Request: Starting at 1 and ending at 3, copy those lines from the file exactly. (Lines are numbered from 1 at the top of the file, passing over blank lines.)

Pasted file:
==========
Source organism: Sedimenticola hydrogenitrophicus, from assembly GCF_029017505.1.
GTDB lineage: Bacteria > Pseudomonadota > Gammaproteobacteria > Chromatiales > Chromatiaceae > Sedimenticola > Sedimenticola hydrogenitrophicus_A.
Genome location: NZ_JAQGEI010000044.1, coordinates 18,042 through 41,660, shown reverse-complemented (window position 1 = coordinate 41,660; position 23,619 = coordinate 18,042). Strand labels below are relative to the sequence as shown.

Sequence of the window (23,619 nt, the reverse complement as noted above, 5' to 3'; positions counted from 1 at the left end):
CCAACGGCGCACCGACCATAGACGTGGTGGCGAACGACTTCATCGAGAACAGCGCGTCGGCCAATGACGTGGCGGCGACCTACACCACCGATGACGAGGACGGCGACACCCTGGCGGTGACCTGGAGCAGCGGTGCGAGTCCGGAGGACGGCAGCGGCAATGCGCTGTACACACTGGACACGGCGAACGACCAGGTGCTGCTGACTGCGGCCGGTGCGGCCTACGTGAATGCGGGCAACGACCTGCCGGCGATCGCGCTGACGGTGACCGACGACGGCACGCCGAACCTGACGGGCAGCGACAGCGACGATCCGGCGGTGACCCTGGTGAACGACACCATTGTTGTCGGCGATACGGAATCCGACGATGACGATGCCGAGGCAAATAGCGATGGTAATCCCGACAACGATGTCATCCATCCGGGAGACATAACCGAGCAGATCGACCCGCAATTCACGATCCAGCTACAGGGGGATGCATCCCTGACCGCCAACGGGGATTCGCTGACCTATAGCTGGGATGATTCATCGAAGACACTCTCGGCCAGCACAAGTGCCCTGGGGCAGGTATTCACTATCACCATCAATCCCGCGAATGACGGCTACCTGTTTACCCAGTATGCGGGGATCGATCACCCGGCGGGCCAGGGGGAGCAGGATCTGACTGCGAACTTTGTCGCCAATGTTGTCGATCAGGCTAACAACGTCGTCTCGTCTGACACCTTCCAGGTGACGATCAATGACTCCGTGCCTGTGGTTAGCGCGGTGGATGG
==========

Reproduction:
Source organism: Sedimenticola hydrogenitrophicus, from assembly GCF_029017505.1.
GTDB lineage: Bacteria > Pseudomonadota > Gammaproteobacteria > Chromatiales > Chromatiaceae > Sedimenticola > Sedimenticola hydrogenitrophicus_A.
Genome location: NZ_JAQGEI010000044.1, coordinates 18,042 through 41,660, shown reverse-complemented (window position 1 = coordinate 41,660; position 23,619 = coordinate 18,042). Strand labels below are relative to the sequence as shown.